Ninth Circuit Upholds Planned Pentagon Buildup on Guam

A replica of canons used by the Spanish from the Spanish occupation on Guam in the 19th century is seen outside of government offices in Hagatna, Guam. (AP Photo/Tassanee Vejpongsa)

(CN) — A Ninth Circuit panel on Friday affirmed a federal judge’s finding that the U.S. Navy and the Department of Defense properly assessed the environmental impact of a plan to move thousands of troops from Okinawa, Japan to the U.S. territory of Guam.

As part of U.S. military treaty obligations under the U.S.-Japan Alliance Agreement, 8,000 U.S. Marines and their families are slated to be relocated north from Okinawa and train on the Northern Mariana Islands, of which Guam is a part.

The plan — backed by a $6 billion pledge from Japan — brings ship-to-shore naval bombardment, artillery shelling, amphibious assault drills and maneuvering by attack helicopters and warplanes on Tinian and Pagan islands in connection with the military buildup on Guam.

Northern Mariana Islands conservation groups sued in federal court in 2016, claiming Pentagon officials violated the National Environmental Policy Act (NEPA) by skirting mandated environmental reviews and touting national security interests to justify rushed implementation of the plan.

Tinian Island Women Association, Guardians of Gani, Paganwatch and the Center for Biological Diversity accused the U.S. military failed to consider other locations beyond Guam and the Marianas.

Plaintiffs claimed military leaders neglected to issue a single environmental review statement that examined the “connected actions” of the full plan, including the impact of constructing new training areas for troops.

The Navy acknowledged in its 2010 and 2015 environmental impact statements (EIS) construction and operation of training facilities on Tinian and Pagan would kill or seriously damage native wildlife including endangered Mariana fruit bats as well as coral reefs.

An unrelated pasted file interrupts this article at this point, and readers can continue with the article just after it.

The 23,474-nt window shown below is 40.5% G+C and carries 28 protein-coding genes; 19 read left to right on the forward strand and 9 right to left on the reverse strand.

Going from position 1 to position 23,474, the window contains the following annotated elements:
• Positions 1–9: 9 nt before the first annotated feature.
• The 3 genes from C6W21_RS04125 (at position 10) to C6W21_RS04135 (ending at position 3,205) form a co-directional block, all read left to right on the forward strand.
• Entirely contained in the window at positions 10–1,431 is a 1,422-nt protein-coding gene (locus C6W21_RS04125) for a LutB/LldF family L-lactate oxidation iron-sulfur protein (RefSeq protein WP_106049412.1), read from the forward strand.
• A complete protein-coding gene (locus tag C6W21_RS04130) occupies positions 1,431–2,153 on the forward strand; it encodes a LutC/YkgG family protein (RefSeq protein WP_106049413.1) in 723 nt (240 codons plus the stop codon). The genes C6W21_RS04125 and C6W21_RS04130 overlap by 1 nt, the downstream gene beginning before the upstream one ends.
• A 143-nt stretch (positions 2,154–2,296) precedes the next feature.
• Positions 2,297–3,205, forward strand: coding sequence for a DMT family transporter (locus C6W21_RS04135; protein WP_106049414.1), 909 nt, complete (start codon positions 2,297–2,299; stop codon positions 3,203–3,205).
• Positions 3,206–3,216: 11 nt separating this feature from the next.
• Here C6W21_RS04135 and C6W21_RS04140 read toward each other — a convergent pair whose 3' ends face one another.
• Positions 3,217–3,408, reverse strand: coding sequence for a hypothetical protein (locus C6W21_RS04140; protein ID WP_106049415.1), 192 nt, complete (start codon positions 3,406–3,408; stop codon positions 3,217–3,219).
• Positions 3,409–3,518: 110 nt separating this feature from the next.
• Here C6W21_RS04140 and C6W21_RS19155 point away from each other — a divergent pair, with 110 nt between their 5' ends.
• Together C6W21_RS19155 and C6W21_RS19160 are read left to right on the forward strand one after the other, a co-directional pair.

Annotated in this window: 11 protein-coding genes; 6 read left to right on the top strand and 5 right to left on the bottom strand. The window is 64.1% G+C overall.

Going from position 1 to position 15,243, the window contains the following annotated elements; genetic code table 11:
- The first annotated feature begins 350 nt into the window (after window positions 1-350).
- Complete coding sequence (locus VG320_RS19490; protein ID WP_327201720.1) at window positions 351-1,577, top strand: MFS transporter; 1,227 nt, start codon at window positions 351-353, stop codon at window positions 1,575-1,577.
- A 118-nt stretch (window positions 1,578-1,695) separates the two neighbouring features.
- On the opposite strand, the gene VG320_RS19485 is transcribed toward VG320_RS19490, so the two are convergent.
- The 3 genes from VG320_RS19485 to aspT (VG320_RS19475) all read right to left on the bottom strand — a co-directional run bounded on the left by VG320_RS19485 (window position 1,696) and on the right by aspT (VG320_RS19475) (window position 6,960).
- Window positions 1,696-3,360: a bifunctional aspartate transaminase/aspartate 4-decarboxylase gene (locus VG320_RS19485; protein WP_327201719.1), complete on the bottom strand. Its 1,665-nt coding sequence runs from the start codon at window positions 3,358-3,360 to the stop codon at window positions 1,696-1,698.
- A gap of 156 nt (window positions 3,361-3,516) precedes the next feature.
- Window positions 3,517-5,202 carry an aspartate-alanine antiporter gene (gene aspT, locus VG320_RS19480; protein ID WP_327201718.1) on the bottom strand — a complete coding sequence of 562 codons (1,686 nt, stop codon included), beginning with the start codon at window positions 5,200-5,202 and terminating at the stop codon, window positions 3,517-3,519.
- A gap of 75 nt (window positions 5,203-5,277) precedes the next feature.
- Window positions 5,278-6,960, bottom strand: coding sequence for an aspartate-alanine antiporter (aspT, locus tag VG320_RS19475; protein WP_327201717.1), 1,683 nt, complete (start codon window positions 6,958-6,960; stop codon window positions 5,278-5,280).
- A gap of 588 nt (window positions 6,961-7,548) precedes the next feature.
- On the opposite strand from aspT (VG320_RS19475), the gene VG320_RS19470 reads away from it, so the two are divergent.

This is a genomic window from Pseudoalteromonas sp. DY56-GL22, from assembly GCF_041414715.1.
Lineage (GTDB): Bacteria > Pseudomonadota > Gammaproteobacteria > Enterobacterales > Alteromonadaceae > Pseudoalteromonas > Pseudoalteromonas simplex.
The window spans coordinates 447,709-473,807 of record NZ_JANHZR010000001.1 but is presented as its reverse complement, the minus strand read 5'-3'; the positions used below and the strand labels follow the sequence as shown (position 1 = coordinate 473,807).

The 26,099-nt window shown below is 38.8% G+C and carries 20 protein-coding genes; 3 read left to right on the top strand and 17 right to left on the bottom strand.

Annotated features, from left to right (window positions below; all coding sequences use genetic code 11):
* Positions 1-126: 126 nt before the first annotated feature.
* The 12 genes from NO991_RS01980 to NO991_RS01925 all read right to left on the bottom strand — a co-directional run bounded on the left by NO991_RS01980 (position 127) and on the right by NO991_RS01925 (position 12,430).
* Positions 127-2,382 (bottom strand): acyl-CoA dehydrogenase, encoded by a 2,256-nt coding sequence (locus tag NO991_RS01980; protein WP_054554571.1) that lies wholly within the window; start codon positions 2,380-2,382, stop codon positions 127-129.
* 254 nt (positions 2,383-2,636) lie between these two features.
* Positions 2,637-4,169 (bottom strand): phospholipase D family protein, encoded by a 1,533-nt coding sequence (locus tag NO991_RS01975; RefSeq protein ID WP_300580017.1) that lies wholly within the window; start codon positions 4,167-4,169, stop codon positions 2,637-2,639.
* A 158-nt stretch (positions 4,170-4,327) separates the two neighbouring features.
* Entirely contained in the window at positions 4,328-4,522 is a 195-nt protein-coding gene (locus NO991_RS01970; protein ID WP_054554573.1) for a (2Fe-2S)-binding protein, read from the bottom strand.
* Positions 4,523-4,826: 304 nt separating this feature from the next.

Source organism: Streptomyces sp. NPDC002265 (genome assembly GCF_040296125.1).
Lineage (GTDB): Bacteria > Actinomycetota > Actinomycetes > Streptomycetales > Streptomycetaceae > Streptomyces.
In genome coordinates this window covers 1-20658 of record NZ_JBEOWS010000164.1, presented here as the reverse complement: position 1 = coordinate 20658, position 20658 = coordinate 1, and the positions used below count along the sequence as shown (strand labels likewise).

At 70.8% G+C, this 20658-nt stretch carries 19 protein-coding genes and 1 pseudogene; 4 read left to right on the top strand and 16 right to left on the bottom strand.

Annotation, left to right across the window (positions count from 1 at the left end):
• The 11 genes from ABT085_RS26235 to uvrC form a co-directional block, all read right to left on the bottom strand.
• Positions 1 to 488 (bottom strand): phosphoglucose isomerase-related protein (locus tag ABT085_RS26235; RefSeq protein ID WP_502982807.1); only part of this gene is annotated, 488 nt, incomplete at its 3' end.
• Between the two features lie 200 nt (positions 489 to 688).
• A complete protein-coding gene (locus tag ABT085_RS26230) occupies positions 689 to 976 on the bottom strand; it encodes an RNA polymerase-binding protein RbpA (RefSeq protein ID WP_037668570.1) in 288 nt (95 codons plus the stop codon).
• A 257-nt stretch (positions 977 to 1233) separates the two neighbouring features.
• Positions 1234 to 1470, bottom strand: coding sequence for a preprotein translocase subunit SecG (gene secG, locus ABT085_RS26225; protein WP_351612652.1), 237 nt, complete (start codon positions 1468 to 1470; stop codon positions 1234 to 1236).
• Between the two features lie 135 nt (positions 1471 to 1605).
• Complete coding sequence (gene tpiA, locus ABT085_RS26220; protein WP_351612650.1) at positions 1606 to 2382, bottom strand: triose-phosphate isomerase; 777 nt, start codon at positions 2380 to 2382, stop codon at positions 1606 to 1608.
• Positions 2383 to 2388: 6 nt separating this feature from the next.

The military branch also promised to assess the cumulative impacts of constructing training areas and ranges on the islands by deferring to a future impact statement. 

U.S. District Judge Ramona V. Manglona granted summary judgment in favor of the Navy on plaintiffs’ procedural claim under NEPA and said the claim that the Navy failed to consider alternatives was a political question the court has no authority to resolve.

A three-judge Ninth Circuit panel on Friday affirmed Manglona’s ruling, finding the Navy’s troop relocation and training area construction are not “connected” actions for the purposes of an environmental impact statement.

“NEPA does not require an agency to treat actions as connected if they have independent utility and purpose,” U.S. Circuit Judge M. Margaret McKeown, a Bill Clinton appointee, wrote for the panel. “Although the two actions have overlapping goals — Marines on Guam will certainly take advantage of the training ranges and facilities in the CNMI — they also have independent utility.”

Earthjustice attorney David Henkin, who represents plaintiffs, did not immediately respond to a request for comment.

The panel rejected the plaintiffs’ assertion that allowing the Navy to defer to a future impact statement was an error.

“We have consistently held that agencies can consider the cumulative impacts of actions in a subsequent EIS when the agency has made clear it intends to comply with those requirements and the court can ensure such compliance,” McKeown wrote.

Judge Manglona’s dismissal of the complaint for lack of jurisdiction on plaintiffs’ alternative location claims was also affirmed by the panel on the basis of standing. 

The panel declined to review the claim under the political question doctrine, writing that although NEPA requires a comprehensive review of alternative locations, it won’t order the Navy to modify or cancel its treaty with Japan.

“Regardless of the Navy’s analysis of alternate stationing locations for the Marines, it cannot upend that agreement,” McKeown wrote for the panel.

Attorneys for the Navy and the Department of Defense did not respond to emailed requests for comment by press time.

U.S. Circuit Judges Andrew D. Hurwitz, a Barack Obama appointee, and Bridget S. Bade, a Donald Trump appointee, rounded out the panel.

The United States invaded the Mariana Islands in 1944 and fought Japanese forces in Saipan and Guam. The Enola Gay took off from Tinian in 1945 with the atomic bomb that was dropped on Hiroshima.

The Northern Mariana Islands were administered by the United States after World War II following a United Nations Security Council resolution. They became a commonwealth of the United States in 1975.

Guam, the southernmost island in the archipelago, is a separate U.S. territory.

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